It’s the economy | Inquirer Opinion
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It’s the economy

/ 12:16 AM November 21, 2016

The Philippine Statistics Authority reported that our economy posted a remarkable growth rate of 7.1 percent during the third quarter of the year, the first quarter of the Duterte administration. That is happy news. It tells us business and consumer confidence strengthened rather than waned with the entry of a reform-minded leader.

Growing at over 7 percent makes the Philippines the growth leader in all of Asia. It eclipses the growth rates posted by China, Vietnam, or Indonesia. Becoming the growth leader is not the important thing, however. What is more important is to make this growth rate sustainable and ensure it is inclusive so that it registers in declining poverty rates.


Every administration that serves is, in the end, judged by how much or how little it has done for the national economy. By extension, that is a measure of how much or how little was done to liberate our people from poverty. This is, after all the bottom line. We are not growing the economy for its own sake. We are growing the economy to make our people’s lives better.

The Duterte administration evolved a 10-point economic agenda for the country. This agenda is a bold one. It seeks rapid but inclusive economic growth. It seeks to reduce personal income tax rates while at the same time boosting government revenues to enable an ambitious infra program. It aspires for a modernized agricultural sector to liberate the rural poor.


This agenda sets clear and quantifiable targets. The GDP is targeted to grow at 7 percent or better each year. That growth will be assured by efficient public spending. The poverty rate will be lowered to 15 percent or less by 2022, at the end of the Duterte administration. By that time, we expect to raise our per capita income to the level where China and Malaysia are today.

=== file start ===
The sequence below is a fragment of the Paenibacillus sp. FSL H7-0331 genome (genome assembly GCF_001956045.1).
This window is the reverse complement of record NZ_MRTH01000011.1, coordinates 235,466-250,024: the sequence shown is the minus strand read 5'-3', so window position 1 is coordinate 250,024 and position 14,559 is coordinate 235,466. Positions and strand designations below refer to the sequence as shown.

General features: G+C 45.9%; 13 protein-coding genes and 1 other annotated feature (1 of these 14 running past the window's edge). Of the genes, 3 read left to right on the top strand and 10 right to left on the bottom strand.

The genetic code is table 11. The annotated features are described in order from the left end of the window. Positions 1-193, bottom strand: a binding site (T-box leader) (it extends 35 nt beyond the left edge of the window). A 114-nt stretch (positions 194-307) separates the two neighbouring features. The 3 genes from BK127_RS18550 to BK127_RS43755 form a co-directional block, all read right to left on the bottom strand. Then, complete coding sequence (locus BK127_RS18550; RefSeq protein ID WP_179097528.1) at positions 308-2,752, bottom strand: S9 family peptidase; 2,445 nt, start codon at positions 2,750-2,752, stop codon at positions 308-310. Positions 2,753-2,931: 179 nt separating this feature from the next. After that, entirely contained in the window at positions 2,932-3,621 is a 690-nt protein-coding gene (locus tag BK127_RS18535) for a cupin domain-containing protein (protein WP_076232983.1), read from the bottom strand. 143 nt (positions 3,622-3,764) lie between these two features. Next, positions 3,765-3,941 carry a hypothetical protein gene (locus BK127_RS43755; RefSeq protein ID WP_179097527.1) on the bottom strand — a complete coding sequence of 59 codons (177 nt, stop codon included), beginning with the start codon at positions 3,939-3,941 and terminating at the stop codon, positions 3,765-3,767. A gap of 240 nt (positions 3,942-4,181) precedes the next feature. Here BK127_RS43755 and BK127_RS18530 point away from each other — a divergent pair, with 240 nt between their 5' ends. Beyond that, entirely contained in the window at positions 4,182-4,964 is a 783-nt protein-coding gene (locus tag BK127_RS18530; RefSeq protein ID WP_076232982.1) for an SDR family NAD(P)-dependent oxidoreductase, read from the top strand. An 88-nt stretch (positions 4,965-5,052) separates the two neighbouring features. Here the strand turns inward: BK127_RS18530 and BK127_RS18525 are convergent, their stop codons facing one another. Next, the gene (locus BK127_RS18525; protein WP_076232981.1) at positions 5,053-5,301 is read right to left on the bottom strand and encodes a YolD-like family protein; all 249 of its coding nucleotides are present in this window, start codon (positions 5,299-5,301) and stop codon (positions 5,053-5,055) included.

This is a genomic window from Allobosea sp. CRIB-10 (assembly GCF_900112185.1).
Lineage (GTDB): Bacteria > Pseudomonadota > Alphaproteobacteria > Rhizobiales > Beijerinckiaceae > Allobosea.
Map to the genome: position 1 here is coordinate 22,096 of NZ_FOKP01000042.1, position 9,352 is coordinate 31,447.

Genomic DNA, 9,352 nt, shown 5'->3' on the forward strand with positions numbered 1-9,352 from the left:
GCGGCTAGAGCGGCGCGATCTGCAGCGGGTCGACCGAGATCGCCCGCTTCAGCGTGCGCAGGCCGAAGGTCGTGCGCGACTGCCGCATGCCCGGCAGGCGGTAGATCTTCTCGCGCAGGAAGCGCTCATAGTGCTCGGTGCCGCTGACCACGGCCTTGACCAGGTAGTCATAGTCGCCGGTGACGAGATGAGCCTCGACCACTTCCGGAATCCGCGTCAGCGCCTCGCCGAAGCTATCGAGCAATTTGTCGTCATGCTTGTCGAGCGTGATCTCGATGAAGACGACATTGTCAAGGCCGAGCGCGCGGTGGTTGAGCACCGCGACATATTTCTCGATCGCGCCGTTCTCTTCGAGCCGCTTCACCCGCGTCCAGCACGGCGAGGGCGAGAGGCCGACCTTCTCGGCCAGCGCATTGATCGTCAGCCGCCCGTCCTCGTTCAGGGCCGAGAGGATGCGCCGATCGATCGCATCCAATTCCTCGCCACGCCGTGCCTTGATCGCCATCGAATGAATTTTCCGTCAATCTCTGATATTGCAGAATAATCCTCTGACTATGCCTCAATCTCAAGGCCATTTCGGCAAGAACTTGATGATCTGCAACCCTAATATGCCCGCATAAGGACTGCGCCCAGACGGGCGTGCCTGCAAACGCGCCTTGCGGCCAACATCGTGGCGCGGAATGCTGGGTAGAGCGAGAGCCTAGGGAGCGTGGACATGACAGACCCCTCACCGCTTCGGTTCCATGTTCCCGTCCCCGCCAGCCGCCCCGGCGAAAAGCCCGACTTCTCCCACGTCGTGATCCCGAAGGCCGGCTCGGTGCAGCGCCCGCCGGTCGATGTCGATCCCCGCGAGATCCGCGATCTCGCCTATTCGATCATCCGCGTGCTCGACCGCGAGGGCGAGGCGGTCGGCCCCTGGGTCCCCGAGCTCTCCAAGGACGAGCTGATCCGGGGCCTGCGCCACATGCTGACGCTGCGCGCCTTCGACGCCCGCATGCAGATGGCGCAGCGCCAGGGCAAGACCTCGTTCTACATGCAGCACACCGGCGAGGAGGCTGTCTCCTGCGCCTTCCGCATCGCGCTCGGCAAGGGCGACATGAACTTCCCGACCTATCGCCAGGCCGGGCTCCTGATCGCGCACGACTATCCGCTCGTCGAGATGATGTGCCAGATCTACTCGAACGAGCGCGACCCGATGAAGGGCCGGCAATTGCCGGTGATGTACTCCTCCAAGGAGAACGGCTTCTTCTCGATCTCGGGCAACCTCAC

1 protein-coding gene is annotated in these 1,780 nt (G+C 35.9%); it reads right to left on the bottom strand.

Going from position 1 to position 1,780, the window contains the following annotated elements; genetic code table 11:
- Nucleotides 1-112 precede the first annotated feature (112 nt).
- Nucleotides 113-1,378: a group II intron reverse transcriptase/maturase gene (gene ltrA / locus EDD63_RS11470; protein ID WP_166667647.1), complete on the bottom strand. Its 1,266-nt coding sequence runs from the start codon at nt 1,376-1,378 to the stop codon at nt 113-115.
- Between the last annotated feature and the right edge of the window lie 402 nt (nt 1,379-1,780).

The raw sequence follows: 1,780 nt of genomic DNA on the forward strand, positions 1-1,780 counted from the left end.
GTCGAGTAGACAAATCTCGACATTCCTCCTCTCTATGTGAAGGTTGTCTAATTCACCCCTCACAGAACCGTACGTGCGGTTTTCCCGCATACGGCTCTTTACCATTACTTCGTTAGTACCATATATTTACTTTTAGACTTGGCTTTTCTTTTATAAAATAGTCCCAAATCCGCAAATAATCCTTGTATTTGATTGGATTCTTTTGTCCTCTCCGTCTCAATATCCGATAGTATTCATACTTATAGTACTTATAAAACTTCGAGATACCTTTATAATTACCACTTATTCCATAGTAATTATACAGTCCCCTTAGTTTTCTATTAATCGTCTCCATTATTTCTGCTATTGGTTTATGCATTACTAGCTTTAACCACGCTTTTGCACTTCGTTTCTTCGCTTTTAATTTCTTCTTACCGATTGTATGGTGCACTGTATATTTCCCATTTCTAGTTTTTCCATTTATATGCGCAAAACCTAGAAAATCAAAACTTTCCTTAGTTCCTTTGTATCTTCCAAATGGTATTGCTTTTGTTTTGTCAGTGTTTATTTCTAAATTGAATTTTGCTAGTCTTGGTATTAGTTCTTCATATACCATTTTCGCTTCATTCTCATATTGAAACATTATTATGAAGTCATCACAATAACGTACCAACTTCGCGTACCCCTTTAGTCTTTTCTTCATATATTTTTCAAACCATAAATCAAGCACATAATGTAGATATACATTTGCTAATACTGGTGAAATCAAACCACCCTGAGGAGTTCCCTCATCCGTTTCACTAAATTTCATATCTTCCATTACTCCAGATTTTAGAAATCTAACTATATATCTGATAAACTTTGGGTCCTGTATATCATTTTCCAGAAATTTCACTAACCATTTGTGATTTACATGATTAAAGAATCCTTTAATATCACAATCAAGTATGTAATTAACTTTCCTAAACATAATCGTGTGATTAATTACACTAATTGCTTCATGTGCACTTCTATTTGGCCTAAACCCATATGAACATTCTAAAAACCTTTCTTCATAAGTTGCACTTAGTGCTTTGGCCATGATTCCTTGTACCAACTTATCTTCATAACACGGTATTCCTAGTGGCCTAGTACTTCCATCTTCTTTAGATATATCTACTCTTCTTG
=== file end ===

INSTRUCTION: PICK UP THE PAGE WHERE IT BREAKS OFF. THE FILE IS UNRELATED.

Growing at 7.1 percent in the third quarter sets our economy on a higher growth plane. This will have to be the minimum pace of growth if we expect to reach high middle-income status in the medium term. President Duterte’s economic team is confident the targets are eminently achievable, provided the other reforms are put in place on schedule.

As the 10-point development agenda indicates, this administration is fully aware that inclusive economic growth does not happen in a vacuum. One cannot simply shove business and monetary levers and expect inclusive economic growth to happen. There are other conditions that need to be provided to abet our remarkable economic performance.

First, there must be complete rule of law and a regime of rules. Without those we fail. This is why the President put priority on the war on drugs and the eradication of corruption. The networks of drug lords have acquired so much wealth and so much influence they could skew our politics. The same may be achieved by other networks of dirty money, such as the syndicates of corruption.

Second, we have to heal the wounds of internecine war and assure domestic peace for the next generation of Filipinos. Over four decades of insurgency did not only drain public resources and dislocate so many. All the fighting also caused the development of many areas to be retarded, adding to the uneven growth among our provinces. The fighting caused farms to be left untilled, families to evacuate from their sources of livelihood, and large numbers to migrate to the cities.

On his first day in office, the President put priority on the war on drugs and on advancing the peace process with both the communist and the Moro rebels. In addition to the rightfulness of achieving lasting peace for our people, a successful peace process will hasten integration and help achieve truly inclusive growth for all.

President Duterte understands that while economic performance might be the final measure on which his administration will be judged, that economic performance cannot be achieved without breaking the backs of the drug cartels and winning the insurgents back to the fold. He fully understands that while it is the economy that ultimately matters, growth will be meaningless unless paired with social peace. The war on drugs is only a small part of the war on poverty.

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TAGS: administration, Commentary, economy, Growth, opinion
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